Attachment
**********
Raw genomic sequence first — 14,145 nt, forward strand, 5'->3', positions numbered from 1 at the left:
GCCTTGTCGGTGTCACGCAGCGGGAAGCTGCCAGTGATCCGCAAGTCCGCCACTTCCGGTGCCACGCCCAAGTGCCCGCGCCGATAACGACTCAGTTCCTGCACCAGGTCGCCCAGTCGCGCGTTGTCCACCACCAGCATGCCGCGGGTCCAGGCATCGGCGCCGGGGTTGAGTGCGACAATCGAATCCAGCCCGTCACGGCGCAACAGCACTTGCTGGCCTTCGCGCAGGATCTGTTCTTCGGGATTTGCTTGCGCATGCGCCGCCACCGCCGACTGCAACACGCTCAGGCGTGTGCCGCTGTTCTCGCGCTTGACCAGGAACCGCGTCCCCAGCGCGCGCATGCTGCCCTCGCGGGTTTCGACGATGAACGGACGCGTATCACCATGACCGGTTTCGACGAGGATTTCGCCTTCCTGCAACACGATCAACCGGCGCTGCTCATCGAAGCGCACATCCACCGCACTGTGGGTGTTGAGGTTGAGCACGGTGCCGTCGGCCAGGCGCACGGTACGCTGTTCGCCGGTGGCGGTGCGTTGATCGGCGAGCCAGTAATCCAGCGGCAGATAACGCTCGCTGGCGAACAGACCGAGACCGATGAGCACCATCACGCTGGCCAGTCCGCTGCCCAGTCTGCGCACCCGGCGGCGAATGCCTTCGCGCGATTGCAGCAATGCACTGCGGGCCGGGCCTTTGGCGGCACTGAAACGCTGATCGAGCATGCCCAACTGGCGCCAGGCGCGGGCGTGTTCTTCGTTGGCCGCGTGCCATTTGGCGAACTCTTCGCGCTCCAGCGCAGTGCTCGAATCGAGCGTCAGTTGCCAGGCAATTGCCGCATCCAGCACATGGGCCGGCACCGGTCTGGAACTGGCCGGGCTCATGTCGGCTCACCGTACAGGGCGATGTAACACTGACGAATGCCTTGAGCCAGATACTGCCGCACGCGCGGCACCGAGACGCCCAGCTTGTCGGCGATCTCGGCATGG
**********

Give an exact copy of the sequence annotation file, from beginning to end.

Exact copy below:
Raw genomic sequence first — 14,145 nt, forward strand, 5'->3', positions numbered from 1 at the left:
GCCTTGTCGGTGTCACGCAGCGGGAAGCTGCCAGTGATCCGCAAGTCCGCCACTTCCGGTGCCACGCCCAAGTGCCCGCGCCGATAACGACTCAGTTCCTGCACCAGGTCGCCCAGTCGCGCGTTGTCCACCACCAGCATGCCGCGGGTCCAGGCATCGGCGCCGGGGTTGAGTGCGACAATCGAATCCAGCCCGTCACGGCGCAACAGCACTTGCTGGCCTTCGCGCAGGATCTGTTCTTCGGGATTTGCTTGCGCATGCGCCGCCACCGCCGACTGCAACACGCTCAGGCGTGTGCCGCTGTTCTCGCGCTTGACCAGGAACCGCGTCCCCAGCGCGCGCATGCTGCCCTCGCGGGTTTCGACGATGAACGGACGCGTATCACCATGACCGGTTTCGACGAGGATTTCGCCTTCCTGCAACACGATCAACCGGCGCTGCTCATCGAAGCGCACATCCACCGCACTGTGGGTGTTGAGGTTGAGCACGGTGCCGTCGGCCAGGCGCACGGTACGCTGTTCGCCGGTGGCGGTGCGTTGATCGGCGAGCCAGTAATCCAGCGGCAGATAACGCTCGCTGGCGAACAGACCGAGACCGATGAGCACCATCACGCTGGCCAGTCCGCTGCCCAGTCTGCGCACCCGGCGGCGAATGCCTTCGCGCGATTGCAGCAATGCACTGCGGGCCGGGCCTTTGGCGGCACTGAAACGCTGATCGAGCATGCCCAACTGGCGCCAGGCGCGGGCGTGTTCTTCGTTGGCCGCGTGCCATTTGGCGAACTCTTCGCGCTCCAGCGCAGTGCTCGAATCGAGCGTCAGTTGCCAGGCAATTGCCGCATCCAGCACATGGGCCGGCACCGGTCTGGAACTGGCCGGGCTCATGTCGGCTCACCGTACAGGGCGATGTAACACTGACGAATGCCTTGAGCCAGATACTGCCGCACGCGCGGCACCGAGACGCCCAGCTTGTCGGCGATCTCGGCATGG